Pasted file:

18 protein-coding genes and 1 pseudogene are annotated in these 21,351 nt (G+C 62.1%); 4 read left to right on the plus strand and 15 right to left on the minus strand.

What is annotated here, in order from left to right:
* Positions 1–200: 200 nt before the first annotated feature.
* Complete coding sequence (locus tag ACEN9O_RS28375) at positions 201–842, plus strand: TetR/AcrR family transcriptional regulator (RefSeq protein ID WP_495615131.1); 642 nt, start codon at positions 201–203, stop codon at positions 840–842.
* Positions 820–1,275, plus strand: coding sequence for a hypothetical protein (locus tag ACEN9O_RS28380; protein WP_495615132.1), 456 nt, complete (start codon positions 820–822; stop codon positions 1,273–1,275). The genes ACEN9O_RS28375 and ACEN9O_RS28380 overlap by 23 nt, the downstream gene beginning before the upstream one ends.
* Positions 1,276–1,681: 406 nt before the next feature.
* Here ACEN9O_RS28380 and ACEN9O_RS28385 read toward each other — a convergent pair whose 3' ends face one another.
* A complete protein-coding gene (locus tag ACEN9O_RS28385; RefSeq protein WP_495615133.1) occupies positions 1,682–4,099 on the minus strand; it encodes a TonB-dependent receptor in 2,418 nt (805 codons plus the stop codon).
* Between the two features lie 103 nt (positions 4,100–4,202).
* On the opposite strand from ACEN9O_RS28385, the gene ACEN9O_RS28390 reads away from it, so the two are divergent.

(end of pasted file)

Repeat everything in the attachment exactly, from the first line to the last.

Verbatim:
18 protein-coding genes and 1 pseudogene are annotated in these 21,351 nt (G+C 62.1%); 4 read left to right on the plus strand and 15 right to left on the minus strand.

What is annotated here, in order from left to right:
* Positions 1–200: 200 nt before the first annotated feature.
* Complete coding sequence (locus tag ACEN9O_RS28375) at positions 201–842, plus strand: TetR/AcrR family transcriptional regulator (RefSeq protein ID WP_495615131.1); 642 nt, start codon at positions 201–203, stop codon at positions 840–842.
* Positions 820–1,275, plus strand: coding sequence for a hypothetical protein (locus tag ACEN9O_RS28380; protein WP_495615132.1), 456 nt, complete (start codon positions 820–822; stop codon positions 1,273–1,275). The genes ACEN9O_RS28375 and ACEN9O_RS28380 overlap by 23 nt, the downstream gene beginning before the upstream one ends.
* Positions 1,276–1,681: 406 nt before the next feature.
* Here ACEN9O_RS28380 and ACEN9O_RS28385 read toward each other — a convergent pair whose 3' ends face one another.
* A complete protein-coding gene (locus tag ACEN9O_RS28385; RefSeq protein WP_495615133.1) occupies positions 1,682–4,099 on the minus strand; it encodes a TonB-dependent receptor in 2,418 nt (805 codons plus the stop codon).
* Between the two features lie 103 nt (positions 4,100–4,202).
* On the opposite strand from ACEN9O_RS28385, the gene ACEN9O_RS28390 reads away from it, so the two are divergent.